Since having HSIA available in every hotel room hasn't quite hit the masses, operators are looking into different ways of leveraging this amenity to draw in more guests, and in turn, boost revenue. Lake San Marcos' Bradford suggests that as soon as the service is available, operators redo their brochures and advertising to announce that access is on hand.
"We reworked our brochure to tout that we had high-speed Internet in every room," notes Bradford. "We also went through all of our websites to change what amenities we had. You really have to follow up and make sure everyone knows about it."
The Trapp Family Lodge's Van Wees publicizes high-speed Internet access as one of their amenities available to every guest. "We felt particularly for being an independent property in a fairly rural area, it was even more critical to offer the service right away, in order to provide some differentiation between us and our competitors," he says.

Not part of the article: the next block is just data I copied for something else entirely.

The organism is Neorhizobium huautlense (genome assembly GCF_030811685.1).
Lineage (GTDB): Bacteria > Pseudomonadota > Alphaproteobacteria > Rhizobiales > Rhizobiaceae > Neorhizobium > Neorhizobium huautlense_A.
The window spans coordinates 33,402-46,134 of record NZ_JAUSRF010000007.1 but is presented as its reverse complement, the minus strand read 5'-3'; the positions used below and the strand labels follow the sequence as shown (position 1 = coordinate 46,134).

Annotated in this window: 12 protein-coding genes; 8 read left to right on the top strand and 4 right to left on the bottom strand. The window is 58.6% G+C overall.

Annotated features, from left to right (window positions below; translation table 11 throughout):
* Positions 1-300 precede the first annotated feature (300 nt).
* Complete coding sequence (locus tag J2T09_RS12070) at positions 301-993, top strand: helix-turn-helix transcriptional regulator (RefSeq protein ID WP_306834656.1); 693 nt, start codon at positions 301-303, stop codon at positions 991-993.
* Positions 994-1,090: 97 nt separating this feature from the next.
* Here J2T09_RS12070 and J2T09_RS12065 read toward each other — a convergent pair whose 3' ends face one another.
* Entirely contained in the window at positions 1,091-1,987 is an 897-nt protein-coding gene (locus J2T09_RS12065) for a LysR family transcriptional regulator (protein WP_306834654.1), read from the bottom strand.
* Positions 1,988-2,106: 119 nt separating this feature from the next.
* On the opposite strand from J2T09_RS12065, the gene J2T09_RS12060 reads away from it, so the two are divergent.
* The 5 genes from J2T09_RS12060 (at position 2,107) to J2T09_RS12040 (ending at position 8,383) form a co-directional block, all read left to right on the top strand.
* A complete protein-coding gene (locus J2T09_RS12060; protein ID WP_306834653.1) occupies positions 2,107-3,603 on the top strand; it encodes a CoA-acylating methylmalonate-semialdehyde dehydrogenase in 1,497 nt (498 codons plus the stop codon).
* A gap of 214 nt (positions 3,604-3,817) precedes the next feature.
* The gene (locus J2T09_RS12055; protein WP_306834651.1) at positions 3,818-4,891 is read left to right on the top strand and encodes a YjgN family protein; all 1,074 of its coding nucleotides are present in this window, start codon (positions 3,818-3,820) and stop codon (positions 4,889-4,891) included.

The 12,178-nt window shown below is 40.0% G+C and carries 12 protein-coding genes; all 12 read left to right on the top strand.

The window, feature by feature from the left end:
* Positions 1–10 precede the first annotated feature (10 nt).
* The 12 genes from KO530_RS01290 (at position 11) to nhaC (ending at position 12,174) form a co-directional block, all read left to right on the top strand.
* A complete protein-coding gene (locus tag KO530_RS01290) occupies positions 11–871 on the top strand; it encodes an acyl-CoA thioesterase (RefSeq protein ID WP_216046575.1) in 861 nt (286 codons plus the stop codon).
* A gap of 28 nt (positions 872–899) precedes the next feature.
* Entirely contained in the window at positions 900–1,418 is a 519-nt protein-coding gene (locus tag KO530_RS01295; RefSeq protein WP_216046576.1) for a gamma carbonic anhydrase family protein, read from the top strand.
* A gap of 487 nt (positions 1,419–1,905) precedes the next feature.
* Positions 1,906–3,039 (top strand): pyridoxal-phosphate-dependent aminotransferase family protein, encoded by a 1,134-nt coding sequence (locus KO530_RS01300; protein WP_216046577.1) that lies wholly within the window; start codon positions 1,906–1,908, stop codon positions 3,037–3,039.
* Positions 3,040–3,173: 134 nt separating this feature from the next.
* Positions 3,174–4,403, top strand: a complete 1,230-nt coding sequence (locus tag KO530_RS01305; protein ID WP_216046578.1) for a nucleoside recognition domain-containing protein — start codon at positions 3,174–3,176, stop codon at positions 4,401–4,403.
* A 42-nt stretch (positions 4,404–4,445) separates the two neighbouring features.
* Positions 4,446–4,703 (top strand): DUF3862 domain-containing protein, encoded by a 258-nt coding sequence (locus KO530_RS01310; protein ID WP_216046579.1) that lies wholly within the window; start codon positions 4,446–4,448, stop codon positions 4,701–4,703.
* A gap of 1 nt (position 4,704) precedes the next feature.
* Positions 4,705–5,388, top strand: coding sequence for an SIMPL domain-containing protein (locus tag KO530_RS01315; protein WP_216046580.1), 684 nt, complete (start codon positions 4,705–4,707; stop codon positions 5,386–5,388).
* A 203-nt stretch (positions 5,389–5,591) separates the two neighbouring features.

Since the Fiesta Americana Grand Chapultepec's May 2005 upgrade, Aguilar has noticed a boost in occupancy."It's interesting how many customers have preferred our hotel for the option to connect any using a either a wireless connection or network cable," he says. A loyalty link between the guest and hotel is created, since they are aware that there is an easy-to-use, reliable Internet service available. Also, the service doesn't require making any changes in the configuration, allowing for a quick VPN connection.
Clarion's Reynolds explains that when you're able to get more guests in the door, you can command a higher price. "We're in the business part and we probably wouldn't have the demand if we didn't have the service available. If you don't have high-speed Internet, you're not after business travelers by any stretch."